Google is Not Facebook (and Vice Versa)

Google seems to be trying of late to do everything they can to be like Facebook. They’ve restructured their executive management to do it. They’ve structured their company bonuses to get there. They’ve released an equivalent to Facebook’s “like” button. They seem to really want to be on top of social search, but I can help but think, “why?” Let’s “face” it – Google is not social. They don’t have to be.

As I’ve been playing with Google’s “+1” buttons I’m really trying to think what the benefit is. When I want something my close friends and family to see, I go to Facebook, or I send them an email. Google’s “+1” button does neither of that, and if it were to send an email that would just annoy them. I absolutely love that they’re trying, but I don’t get what benefit “+1” gives me.

It’s time for Google to realize that Facebook owns your social graph. Twitter owns some of that too. Yet, despite the new management structure and bonus incentives, I don’t see Larry and Sergey using Facebook more or Twitter more. I don’t see them checking into already social places like Foursquare or Facebook Places. Instead I see flurries of Google employees canceling their Facebook accounts and running away from what’s already social. I’d like to see them spend some time learning from those tools, starting from upper levels of management.

Google seems to really want to be Facebook or Twitter, but the thing is – they don’t have to. Their crown jewels are search. Their crown jewels are email. Their crown jewels are providing simple places to integrate advertising. Okay, Facebook has some of that, but when I truly want to search, I still go to Google. In the end, my Facebook notifications and messages go to my Gmail inbox.  I can’t help but wonder if Google would stop trying to pretend it’s a competitor with Facebook, Facebook would start letting them use their APIs and integrate where my social graph actually exists.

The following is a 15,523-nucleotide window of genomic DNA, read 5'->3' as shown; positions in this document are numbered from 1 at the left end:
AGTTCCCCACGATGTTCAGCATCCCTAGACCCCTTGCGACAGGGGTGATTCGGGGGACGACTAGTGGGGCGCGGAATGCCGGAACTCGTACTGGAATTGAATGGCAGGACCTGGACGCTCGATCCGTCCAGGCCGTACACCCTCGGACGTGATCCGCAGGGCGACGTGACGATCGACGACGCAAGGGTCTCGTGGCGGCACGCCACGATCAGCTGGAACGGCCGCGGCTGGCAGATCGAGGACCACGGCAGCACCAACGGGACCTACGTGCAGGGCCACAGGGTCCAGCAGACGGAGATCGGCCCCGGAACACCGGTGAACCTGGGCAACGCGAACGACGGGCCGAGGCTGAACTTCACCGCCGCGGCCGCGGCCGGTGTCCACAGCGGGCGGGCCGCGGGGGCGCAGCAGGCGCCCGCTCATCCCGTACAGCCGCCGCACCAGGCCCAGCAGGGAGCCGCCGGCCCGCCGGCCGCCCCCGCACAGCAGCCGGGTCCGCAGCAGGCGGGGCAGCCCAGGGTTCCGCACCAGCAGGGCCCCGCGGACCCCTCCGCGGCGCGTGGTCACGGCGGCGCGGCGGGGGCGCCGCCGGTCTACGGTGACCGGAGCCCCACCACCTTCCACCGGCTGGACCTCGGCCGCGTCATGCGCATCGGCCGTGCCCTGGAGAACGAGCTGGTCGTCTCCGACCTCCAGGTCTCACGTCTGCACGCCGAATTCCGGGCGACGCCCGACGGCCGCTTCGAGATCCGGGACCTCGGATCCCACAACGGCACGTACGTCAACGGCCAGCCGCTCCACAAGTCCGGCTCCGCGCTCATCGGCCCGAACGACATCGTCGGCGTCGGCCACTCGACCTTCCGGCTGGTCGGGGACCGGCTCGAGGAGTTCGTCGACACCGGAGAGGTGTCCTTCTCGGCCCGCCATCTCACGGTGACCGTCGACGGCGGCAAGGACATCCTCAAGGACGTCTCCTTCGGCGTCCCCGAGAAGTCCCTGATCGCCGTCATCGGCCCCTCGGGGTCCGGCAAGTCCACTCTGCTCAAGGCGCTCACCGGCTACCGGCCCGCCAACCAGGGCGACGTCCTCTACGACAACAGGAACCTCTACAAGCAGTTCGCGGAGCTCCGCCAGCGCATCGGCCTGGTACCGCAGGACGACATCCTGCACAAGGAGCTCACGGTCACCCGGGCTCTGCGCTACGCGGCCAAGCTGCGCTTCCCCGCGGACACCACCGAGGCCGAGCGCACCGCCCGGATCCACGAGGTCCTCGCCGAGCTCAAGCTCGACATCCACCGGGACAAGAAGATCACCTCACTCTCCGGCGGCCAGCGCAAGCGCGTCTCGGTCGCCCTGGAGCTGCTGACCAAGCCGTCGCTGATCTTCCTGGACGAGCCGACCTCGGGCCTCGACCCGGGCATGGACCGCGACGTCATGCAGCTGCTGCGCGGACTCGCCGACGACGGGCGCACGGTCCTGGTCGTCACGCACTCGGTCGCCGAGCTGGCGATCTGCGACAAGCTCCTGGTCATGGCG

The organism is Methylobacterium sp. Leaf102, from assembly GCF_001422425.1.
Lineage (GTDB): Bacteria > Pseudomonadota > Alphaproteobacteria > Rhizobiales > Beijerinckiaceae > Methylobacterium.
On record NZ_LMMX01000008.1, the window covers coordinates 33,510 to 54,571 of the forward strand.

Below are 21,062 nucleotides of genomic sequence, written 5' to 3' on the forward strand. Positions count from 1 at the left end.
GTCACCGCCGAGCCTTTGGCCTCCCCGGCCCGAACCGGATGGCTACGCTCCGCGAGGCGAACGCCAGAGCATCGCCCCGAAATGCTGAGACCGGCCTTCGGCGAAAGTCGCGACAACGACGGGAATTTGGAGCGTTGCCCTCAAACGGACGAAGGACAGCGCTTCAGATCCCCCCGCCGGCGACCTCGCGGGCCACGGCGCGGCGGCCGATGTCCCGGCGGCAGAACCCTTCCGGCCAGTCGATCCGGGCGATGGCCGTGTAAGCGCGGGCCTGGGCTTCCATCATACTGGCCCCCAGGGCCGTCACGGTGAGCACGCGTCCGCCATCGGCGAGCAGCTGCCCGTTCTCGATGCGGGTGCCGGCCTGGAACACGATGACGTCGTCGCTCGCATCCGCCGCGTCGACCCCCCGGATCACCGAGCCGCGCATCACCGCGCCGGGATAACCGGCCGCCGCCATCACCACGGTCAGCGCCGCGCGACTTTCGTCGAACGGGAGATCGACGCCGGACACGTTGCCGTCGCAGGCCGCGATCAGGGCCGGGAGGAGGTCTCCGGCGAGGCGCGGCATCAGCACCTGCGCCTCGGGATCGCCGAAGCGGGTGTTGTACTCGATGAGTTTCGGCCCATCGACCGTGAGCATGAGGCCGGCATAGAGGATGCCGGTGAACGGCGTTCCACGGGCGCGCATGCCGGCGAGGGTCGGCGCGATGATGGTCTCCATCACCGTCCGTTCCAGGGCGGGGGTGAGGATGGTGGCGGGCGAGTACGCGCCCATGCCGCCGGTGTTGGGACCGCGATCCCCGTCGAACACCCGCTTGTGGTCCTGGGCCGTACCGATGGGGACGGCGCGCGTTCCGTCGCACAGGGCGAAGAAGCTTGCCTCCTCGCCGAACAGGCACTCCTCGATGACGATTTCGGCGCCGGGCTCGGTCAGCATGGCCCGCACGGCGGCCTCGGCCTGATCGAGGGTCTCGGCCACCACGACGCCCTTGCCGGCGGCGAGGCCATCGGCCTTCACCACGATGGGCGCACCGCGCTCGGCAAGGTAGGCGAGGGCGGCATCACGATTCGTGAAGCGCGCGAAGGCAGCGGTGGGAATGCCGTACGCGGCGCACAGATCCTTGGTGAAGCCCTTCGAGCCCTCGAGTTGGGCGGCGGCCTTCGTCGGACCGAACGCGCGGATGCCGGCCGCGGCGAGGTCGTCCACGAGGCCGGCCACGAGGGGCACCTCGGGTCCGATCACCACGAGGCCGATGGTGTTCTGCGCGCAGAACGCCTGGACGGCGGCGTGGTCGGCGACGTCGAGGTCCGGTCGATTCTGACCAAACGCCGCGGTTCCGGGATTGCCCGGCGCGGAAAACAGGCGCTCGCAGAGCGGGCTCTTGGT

Here’s what I’d do if I were Google – stop trying to reproduce what Facebook is doing. They’re not Facebook! Instead, embrace Facebook as a partner. Integrate Facebook “like” buttons into Google search. Integrate my Facebook friend lists into my email experience. Integrate my Facebook friends into my Google Docs, or even my Google Buzz experience. Bring Facebook over to Google.

Then, see what happens. What will happen is people will naturally bring their friends and family from Facebook over to Google. They’ll naturally bring their interactions over to Google.  Google never even has to try to reproduce the experience. They know how this can be a success because Youtube is already doing it.

I realize all this is dependent on Facebook cooperating, but I really think if Google would stop trying to be Facebook, Facebook would stop pushing back. I wish Google would try this – it’s what I ask my clients and those I work with to do. I would ask nothing else from any other brand I like. The fact is when someone sees you as a friend, they’ll stop treating you like an enemy. It’s simple, “How to Win Friends and Influence People” (also see Guy Kawasaki’s “Enchantment“).

Let’s re-approach this if we know Facebook, regardless of Google trying to cooperate, won’t work together. I’m still not sure Google’s tried hard enough in this area.

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One thought on “Google is Not Facebook (and Vice Versa)

  1. I think everyone is looking at Google's +1 in the wrong way! I don't think it is necessarily meant to be a social tool. Although eventually it may be used as that as well. I see it as a test run for user generated “approvals” in order to simply make the search results better and more relevant. +1 is Google's phase 2 response to the content farms in the algorithm tweak that was done in late February.

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